Similar to how Robert Rodriguez expanded his faux trailer Machete into a feature-length exploitation action movie following its positive reception ahead of his and Quentin Tarantino’s joint B-movie double feature Grindhouse (2007), Eli Roth has finally made good on his mock trailer and turned in Thanksgiving, a self-aware slasher that embraces its R-rated bad taste with a sick sense of humour.
Like so many horror efforts of the slasher subsect genre – this has a certain I Know What You Did Last Summer-ness about it all – Thanksgiving checks off two of the major narrative points by setting the film around a holiday and opening it up with a disaster of sorts that rightfully fuels the future killer figure’s revenge plan.
Here it’s Black Friday, where in Plymouth, Massachusetts, a mass sale ends in violent tragedy as the locals succumb to mob mentality. Security guards are crushed under people’s running feet, shoppers’ necks are unintentionally sliced open on the remaining shards of the broken doors, and for one unfortunate bystander it proves to be their final sale when their head meets a rogue trolley; this quite shocking opening more than securing the film’s adults-only rating.
For reasons that are ultimately explained in the standard killer-reveals-themselves-and-explains-their-reasonings-for-their-killing-spree, certain key survivors of the riot are targeted the following year. We aren’t really rooting for the survival of the inept security guard or the bitchy waitress who spearheaded the start of the riot itself – she, in particular, gets a grand death sequence that takes the phrase “50% off” to literal heart – so their involvement is mere padding for Jeff Rendell‘s bloody script, but the film does a satisfactory job of setting up a group of teenagers as our lead victims-in-waiting; their involvement stemming from the fact that they garnered early access into the shop, seemingly mocking the rumbling crowd outside.
Nell Verlaque‘s Jessica is built up as this film’s “final girl” archetype, and as we see from the very beginning that she’s one of the more level-headed of her group, she’s someone we easily root for. Her father (Rick Hoffman) is the store’s manager and his new partner (Karen Cliche) fits the quintessentially bitchy-ish new step-parent figure, so their fate seems practically sealed (I won’t spoil, but there is some nasty kitchen play involved for one of them), but we mostly care for her and her friends (Addison Rae, Jenna Warren, Jalen Thomas Brooks, Gabriel Davenport and Tomaso Sanelli) so that when they are individually (or, sometimes, grouply) attacked, we are invested in the outcome.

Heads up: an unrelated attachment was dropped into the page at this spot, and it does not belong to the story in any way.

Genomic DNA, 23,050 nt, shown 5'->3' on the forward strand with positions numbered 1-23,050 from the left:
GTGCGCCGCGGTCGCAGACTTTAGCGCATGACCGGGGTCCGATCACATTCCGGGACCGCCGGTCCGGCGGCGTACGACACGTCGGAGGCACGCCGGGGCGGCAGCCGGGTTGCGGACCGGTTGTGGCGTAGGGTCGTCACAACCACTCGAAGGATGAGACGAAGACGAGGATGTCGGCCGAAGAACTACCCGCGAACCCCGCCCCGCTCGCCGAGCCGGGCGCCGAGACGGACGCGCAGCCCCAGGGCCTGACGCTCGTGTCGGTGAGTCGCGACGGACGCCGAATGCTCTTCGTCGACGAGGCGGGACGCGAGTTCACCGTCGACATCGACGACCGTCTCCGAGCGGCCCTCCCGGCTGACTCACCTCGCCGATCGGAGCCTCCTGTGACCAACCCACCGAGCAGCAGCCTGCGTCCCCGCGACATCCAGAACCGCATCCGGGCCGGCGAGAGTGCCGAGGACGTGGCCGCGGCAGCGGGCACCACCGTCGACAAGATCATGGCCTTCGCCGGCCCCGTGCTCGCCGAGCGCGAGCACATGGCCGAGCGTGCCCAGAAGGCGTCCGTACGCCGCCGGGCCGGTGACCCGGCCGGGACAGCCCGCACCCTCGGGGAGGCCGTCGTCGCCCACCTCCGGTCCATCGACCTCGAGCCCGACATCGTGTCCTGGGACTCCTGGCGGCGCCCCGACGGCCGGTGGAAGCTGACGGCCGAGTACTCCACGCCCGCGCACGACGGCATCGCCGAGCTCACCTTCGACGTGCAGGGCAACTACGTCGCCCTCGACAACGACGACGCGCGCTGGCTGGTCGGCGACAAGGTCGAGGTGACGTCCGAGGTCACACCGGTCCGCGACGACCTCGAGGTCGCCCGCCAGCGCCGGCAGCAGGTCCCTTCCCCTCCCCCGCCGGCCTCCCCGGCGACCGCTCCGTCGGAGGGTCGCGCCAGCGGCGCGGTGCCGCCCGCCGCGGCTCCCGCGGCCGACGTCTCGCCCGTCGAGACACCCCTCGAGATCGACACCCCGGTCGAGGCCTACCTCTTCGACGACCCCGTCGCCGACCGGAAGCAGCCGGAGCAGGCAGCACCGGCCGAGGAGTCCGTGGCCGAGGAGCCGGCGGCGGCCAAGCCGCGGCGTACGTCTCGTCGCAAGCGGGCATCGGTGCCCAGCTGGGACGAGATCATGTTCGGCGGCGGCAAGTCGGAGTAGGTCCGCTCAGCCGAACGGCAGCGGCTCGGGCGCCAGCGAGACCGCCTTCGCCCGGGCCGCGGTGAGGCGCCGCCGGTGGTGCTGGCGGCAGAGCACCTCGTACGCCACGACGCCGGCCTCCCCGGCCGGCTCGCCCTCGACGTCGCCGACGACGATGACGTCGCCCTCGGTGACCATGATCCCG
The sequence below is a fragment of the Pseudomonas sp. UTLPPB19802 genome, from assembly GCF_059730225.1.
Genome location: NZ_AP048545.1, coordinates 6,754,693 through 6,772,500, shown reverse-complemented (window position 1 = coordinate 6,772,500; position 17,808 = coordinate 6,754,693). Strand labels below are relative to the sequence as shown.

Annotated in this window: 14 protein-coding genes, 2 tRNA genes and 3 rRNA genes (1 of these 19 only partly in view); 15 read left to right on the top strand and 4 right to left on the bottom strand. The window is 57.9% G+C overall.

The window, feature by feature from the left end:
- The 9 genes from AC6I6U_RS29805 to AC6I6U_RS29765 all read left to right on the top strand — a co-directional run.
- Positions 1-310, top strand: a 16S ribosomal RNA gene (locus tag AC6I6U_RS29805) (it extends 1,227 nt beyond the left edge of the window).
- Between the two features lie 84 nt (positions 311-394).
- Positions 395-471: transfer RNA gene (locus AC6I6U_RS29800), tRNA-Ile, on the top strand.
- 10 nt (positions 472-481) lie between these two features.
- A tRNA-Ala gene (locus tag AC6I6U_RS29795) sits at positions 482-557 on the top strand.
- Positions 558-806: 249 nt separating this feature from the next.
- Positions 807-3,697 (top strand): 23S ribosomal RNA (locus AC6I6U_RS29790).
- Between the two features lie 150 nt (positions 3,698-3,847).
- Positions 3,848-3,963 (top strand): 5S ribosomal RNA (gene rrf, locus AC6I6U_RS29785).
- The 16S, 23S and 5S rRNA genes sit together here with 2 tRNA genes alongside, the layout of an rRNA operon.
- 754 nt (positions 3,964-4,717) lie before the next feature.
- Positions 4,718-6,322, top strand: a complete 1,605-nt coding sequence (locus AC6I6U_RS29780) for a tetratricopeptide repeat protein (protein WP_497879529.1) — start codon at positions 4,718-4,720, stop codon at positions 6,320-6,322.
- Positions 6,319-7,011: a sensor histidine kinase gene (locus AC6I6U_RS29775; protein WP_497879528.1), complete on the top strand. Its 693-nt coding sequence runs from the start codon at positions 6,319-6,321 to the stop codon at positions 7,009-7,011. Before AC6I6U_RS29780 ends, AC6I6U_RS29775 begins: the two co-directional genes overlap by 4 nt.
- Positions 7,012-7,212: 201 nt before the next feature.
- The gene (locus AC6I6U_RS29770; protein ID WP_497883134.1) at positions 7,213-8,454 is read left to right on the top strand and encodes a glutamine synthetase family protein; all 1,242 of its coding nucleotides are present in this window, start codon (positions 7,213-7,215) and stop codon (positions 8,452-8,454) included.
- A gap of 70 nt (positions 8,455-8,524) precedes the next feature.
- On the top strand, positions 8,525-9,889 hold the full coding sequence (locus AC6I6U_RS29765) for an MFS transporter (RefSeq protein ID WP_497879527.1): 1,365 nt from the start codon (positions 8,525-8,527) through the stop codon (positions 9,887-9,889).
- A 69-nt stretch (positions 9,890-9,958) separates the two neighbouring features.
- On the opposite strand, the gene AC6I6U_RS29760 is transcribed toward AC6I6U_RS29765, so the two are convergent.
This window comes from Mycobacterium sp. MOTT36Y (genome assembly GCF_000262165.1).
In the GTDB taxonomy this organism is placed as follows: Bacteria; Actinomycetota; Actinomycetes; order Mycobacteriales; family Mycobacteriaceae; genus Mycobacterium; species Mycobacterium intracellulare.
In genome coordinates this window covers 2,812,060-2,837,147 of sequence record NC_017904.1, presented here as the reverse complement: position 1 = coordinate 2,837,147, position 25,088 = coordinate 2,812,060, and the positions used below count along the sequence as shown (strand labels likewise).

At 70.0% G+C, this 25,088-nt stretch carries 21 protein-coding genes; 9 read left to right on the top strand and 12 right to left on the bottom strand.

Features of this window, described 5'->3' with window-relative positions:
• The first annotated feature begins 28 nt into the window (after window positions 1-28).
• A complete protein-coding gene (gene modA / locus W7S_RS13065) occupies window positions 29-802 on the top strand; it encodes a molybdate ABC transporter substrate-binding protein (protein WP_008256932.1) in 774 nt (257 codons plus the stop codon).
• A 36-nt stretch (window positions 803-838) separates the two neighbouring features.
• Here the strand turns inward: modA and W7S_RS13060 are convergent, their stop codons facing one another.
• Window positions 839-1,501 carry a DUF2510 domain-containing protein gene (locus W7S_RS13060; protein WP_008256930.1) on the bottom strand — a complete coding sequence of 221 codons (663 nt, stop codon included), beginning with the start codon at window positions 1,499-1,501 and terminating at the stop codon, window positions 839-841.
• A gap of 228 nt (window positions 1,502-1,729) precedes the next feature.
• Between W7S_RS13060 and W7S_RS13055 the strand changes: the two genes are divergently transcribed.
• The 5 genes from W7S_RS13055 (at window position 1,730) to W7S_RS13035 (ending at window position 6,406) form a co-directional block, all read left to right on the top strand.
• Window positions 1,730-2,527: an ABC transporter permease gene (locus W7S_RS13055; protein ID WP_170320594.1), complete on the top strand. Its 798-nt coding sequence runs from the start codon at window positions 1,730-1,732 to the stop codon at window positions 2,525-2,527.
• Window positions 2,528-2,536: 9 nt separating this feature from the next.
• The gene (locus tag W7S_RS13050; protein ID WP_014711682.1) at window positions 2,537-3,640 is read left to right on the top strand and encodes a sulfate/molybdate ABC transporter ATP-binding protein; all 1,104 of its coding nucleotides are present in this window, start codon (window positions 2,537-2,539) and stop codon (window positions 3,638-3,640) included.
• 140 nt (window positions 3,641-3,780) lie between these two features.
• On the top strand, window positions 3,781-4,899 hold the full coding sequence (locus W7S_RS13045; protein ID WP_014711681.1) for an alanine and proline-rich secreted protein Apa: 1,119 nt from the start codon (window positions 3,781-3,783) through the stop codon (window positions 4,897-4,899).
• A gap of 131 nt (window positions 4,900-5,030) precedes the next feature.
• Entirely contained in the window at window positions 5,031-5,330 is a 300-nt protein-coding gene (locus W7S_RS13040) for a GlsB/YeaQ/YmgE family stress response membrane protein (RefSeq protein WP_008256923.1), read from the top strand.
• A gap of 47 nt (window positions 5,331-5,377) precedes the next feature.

That’s not to say though that we don’t enjoy the set-pieces some of these characters find themselves in – there’s one sequence involving puncturing one’s ears that truly hurts – and for the hoard of secondary players that are collateral damage, Rendell’s script takes a lot of wicked delight in ending their screen-time; the footage that featured in the original Thanksgiving trailer of a young girl jumping on a trampoline and landing on a large knife is recreated here, but with a slightly different payoff than audiences may be expecting.
Ultimately it’s the audience that Roth is playing to – or, at least, a specific type of audience – that will carve up Thanksgiving and happily digest it for the ridiculous slasher that it is. It doesn’t pretend to be smart in any manner, but it’s not trying to be, so when the killer happily announces that “There will be no leftovers” we respond with an eye-rolling glee about all that is taking place.
In leaning into its 2000s slasher temperament, Roth does lose a little of his way towards the end of the film with a quick wrap-up that screams “sequel”. It’s not necessarily a bad thing, but when so much of the film seems to own its footing, it’s disappointing to see it come undone in a finale that threatens batshit insanity, but, surprisingly, feels safer than all the carnage that has preceded it.
Ending woes aside, Thanksgiving sits comfortably in Roth’s horror wheelhouse. Whilst it could have benefitted from the grungy, 80s-like aesthetic the faux trailer adhered to, this sick, darkly funny slasher is another genre treat for the older crowds and hard-stomached viewers who want to remember the unashamed hey-day of when horror movies didn’t forego their personality to pander to younger crowds. Sharpen your cutlery and dig in, Roth’s meal is rightly tasty for those that like their like meals bloody.
THREE AND A HALF STARS (OUT OF FIVE)
Thanksgiving is now screening in Australian theatres.